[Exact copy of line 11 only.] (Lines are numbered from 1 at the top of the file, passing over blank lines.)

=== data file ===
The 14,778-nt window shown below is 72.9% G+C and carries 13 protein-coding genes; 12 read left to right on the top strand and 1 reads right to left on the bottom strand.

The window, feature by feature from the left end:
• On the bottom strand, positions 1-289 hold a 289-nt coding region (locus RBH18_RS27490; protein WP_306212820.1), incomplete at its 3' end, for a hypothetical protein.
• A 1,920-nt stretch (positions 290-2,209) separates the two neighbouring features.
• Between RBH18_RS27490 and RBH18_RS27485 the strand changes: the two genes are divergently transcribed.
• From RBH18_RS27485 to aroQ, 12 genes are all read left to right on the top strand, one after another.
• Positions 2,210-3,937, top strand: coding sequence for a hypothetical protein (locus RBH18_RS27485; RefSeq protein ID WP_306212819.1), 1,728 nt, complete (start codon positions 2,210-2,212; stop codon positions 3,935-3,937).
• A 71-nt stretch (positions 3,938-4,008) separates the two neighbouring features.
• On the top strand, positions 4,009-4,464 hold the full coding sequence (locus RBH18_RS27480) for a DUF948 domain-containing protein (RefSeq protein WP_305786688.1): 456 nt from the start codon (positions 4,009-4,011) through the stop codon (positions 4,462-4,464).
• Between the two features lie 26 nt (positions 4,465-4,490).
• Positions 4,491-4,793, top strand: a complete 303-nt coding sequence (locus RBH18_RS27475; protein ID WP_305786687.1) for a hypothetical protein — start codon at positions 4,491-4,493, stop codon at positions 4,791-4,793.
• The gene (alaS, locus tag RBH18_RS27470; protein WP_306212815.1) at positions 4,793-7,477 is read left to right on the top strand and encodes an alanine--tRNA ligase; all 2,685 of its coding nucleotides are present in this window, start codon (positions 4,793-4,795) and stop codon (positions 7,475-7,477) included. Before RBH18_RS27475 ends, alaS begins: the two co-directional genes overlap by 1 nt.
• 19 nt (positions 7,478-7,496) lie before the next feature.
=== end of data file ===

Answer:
• Positions 4,491-4,793, top strand: a complete 303-nt coding sequence (locus RBH18_RS27475; protein ID WP_305786687.1) for a hypothetical protein — start codon at positions 4,491-4,493, stop codon at positions 4,791-4,793.